Abortion is illegal across most of the region, and there is enormous unmet need for contraception.
Government officials in Brazil, Colombia, Ecuador and El Salvador are advising women to avoid getting pregnant, for fear that the fast-spreading Zika virus may cause severe brain defects in unborn children.
With more than a million people infected with the Zika virus in Brazil and millions more cases expected throughout the Americas, government health ministers say the best way to avoid the worst effects of the virus is for women to stop getting pregnant. Pregnant women affected with the Zika virus have given birth to thousands of babies with microcephaly, a rare birth defect that causes serious brain damage and lifelong impairment. But with strict abortion laws in place across most of the region and a massive unmet need for contraception and sex education, avoiding pregnancy in the affected countries may be easier said than done.
In all of Central and South America, there are only three countries where abortion is broadly legal (those countries are Uraguay, Guyana, and French Guiana.) Everywhere else in the region, abortion is only allowed in cases of rape or incest or if the life of the mother is at risk, depending on the country. Only Mexico, Colombia, and Panama allow mothers to terminate pregnancies because of a fetal impairment.
And some countries, like El Salvador, forbid abortion in all cases, even when the mother has been raped or her life is at stake. Despite the public health recommendations to avoid pregnancy, deputy health minister Eduardo Espinoza told Buzzfeed News that the government will have to uphold the anti-abortion laws, “whether we like it or not,” but noted the public health crisis may trigger a debate that could revise the law. But experts seem skeptical that the anti-abortion laws, which have been repeatedly passed by mostly-male governments in Catholic countries, will be changed any time soon.
Human rights organizations condemned the government recommendations to avoid getting pregnant, saying that it’s unfair for poor women to have to assume such an enormous public health responsibility in the face of laws that make it impossible for them to do so. “You’re asking women to make a choice that sounds logical from a health perspective, but it’s not a real choice,” says Tarah Demant, senior director of the Identity and Discrimination Unit at Amnesty International. “It’s putting women in an impossible place, by asking them to put the sole responsibility of public health on their shoulders by not getting pregnant, when over half don’t have that choice.”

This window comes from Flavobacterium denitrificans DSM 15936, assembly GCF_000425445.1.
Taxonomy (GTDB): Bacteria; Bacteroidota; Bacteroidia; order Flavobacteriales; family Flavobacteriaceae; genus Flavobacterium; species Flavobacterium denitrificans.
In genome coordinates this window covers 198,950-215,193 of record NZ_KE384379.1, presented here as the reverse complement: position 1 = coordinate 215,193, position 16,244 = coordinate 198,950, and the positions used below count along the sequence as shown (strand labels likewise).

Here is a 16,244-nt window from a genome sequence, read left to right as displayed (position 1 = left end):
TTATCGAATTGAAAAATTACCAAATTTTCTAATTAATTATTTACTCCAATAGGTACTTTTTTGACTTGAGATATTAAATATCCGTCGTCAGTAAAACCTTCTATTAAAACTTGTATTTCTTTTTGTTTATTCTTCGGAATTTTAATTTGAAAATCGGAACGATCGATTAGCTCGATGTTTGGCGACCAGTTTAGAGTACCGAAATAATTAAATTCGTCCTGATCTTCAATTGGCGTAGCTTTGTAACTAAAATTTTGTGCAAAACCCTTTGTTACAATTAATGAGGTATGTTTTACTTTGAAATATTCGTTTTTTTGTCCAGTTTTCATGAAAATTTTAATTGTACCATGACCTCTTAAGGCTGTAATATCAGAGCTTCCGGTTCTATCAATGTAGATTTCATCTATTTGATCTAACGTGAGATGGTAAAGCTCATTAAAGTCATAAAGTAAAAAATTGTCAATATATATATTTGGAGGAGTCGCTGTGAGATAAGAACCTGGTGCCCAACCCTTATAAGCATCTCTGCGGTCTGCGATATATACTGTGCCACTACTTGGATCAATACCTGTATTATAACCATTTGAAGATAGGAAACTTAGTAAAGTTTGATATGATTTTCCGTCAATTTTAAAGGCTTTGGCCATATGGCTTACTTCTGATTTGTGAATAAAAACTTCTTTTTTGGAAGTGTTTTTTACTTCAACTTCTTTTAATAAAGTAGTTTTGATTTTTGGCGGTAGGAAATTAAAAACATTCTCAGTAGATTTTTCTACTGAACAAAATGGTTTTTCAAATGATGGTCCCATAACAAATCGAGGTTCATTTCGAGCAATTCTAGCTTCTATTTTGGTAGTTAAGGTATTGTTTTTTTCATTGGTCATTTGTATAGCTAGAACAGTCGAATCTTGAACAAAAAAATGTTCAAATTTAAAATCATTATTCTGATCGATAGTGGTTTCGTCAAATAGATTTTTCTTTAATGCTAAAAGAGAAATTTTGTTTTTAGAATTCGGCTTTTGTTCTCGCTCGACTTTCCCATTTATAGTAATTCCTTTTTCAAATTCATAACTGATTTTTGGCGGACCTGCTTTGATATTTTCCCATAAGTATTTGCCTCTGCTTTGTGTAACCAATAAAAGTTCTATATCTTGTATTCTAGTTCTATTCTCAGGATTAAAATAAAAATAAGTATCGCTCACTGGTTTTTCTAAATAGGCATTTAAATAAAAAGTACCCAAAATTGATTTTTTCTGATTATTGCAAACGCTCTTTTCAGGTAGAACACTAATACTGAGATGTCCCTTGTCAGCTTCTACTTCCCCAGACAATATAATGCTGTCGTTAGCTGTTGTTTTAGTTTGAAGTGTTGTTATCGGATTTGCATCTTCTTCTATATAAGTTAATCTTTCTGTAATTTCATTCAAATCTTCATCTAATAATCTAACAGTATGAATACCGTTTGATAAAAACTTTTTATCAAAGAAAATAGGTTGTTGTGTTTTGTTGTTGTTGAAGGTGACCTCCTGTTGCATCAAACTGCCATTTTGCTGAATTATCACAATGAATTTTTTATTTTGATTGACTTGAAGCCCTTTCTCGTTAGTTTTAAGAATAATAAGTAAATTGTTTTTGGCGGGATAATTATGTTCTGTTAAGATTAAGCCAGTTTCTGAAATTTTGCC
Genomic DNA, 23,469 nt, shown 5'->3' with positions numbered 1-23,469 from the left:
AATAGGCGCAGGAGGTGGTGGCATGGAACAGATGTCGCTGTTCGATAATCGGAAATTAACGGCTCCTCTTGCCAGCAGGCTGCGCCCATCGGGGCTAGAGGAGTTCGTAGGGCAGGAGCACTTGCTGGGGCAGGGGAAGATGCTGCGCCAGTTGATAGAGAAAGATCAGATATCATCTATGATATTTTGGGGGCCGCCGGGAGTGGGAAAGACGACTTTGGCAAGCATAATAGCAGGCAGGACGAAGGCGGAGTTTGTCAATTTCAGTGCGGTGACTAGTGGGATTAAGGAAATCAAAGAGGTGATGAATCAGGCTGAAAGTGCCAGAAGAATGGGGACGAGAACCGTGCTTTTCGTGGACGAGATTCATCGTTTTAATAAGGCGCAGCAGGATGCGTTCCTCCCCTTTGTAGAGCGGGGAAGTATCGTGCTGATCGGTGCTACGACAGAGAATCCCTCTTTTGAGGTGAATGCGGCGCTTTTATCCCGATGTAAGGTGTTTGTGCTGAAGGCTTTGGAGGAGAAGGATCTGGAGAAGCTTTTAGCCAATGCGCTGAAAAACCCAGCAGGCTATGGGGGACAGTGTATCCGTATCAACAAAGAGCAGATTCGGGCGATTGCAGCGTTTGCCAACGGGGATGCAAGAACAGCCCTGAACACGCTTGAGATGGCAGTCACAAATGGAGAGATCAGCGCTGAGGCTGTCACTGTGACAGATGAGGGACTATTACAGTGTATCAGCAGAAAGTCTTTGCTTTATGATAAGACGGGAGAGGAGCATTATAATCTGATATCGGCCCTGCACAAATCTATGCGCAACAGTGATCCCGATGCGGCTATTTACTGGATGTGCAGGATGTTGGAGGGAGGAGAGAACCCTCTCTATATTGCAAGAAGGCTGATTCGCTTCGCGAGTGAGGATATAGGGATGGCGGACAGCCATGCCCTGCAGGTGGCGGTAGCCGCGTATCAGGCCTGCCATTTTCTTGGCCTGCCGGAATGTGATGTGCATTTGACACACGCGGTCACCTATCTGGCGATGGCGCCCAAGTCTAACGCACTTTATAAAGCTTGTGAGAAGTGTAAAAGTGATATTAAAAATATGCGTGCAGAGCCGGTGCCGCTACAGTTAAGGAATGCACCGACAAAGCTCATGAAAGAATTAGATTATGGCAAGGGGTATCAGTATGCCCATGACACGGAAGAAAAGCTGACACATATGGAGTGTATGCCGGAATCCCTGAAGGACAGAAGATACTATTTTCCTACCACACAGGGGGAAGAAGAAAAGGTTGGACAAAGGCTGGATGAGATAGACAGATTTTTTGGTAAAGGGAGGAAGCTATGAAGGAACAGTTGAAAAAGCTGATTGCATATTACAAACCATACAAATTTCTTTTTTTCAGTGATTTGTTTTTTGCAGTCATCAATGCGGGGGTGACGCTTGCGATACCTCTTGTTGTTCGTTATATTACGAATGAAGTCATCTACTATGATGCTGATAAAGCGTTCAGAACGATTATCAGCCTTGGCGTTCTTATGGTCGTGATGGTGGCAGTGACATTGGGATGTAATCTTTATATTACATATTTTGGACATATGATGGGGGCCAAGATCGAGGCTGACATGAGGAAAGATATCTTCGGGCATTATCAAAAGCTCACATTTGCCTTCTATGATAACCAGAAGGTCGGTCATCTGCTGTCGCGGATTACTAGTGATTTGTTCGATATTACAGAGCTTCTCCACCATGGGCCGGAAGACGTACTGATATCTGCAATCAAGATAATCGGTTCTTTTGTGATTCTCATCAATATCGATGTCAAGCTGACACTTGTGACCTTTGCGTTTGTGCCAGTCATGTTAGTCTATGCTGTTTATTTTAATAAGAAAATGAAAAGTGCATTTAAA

Even for women who aren’t already pregnant, contraception is hard to come by in these countries. According to the World Health Organization, 18% of births in Latin America are to teenage mothers, and Amnesty International estimates that more than 50% of the pregnancies in the region are unplanned. “They don’t have access to information, they don’t have access to contraception, and they don’t have access to the option to terminate a pregnancy,” Demant says, noting that contraceptive use among Latin American women is among the lowest in the world, and that emergency contraception is often expensive and difficult to access, if not illegal.
Paula Avila-Guillen, a Colombia-based programs specialist for the Center for Reproductive Rights, called the recommendations “naive” and “irresponsible.” “The government is not issuing any recommendation for the men to use condoms, which is very unfair,” she said. “That makes the women responsible for everything.”
Even if women attempt to follow the recommendations through abstinence, sexual violence is so pervasive throughout the region that many women may get pregnant against their will. And most available data on contraceptive use only surveys married women or women in domestic partnerships, young adolescent girls and rape victims are often not counted, which means the problem could be even bigger than anyone thinks, says Amanda Klasing, a senior women’s rights researcher at Human Rights Watch. Klasing says that even without reliable data on the unmet need for contraception throughout the region, it’s fair to say that “millions of millions” of women need birth control but don’t have it.
“When you aggregate all the barriers together, you’re looking at a large number of women and girls who really don’t have control over whether they become pregnant,” says Klasing. “The recommendations are really not something women can actually follow, even if they want to.”